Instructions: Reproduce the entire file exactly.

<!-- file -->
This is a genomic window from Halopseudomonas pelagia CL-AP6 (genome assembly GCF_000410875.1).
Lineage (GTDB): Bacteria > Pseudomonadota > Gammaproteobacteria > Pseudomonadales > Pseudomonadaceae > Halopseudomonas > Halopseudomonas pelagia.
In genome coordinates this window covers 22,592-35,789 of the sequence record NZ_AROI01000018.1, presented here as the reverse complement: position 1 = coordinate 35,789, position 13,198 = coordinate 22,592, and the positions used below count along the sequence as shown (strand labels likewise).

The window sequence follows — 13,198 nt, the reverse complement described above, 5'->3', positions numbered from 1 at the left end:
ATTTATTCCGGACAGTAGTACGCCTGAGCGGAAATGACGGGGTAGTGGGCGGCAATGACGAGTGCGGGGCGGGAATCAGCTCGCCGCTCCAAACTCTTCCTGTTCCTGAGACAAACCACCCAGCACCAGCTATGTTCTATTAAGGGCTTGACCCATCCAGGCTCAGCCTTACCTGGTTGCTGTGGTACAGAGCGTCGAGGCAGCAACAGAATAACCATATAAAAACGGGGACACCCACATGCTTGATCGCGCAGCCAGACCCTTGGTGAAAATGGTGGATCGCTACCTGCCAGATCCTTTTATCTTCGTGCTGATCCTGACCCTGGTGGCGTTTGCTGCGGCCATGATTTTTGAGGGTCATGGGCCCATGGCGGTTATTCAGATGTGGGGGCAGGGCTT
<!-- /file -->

This is a genomic window from Halopseudomonas pelagia CL-AP6 (genome assembly GCF_000410875.1).
Lineage (GTDB): Bacteria > Pseudomonadota > Gammaproteobacteria > Pseudomonadales > Pseudomonadaceae > Halopseudomonas > Halopseudomonas pelagia.
In genome coordinates this window covers 22,592-35,789 of the sequence record NZ_AROI01000018.1, presented here as the reverse complement: position 1 = coordinate 35,789, position 13,198 = coordinate 22,592, and the positions used below count along the sequence as shown (strand labels likewise).

The window sequence follows — 13,198 nt, the reverse complement described above, 5'->3', positions numbered from 1 at the left end:
ATTTATTCCGGACAGTAGTACGCCTGAGCGGAAATGACGGGGTAGTGGGCGGCAATGACGAGTGCGGGGCGGGAATCAGCTCGCCGCTCCAAACTCTTCCTGTTCCTGAGACAAACCACCCAGCACCAGCTATGTTCTATTAAGGGCTTGACCCATCCAGGCTCAGCCTTACCTGGTTGCTGTGGTACAGAGCGTCGAGGCAGCAACAGAATAACCATATAAAAACGGGGACACCCACATGCTTGATCGCGCAGCCAGACCCTTGGTGAAAATGGTGGATCGCTACCTGCCAGATCCTTTTATCTTCGTGCTGATCCTGACCCTGGTGGCGTTTGCTGCGGCCATGATTTTTGAGGGTCATGGGCCCATGGCGGTTATTCAGATGTGGGGGCAGGGCTT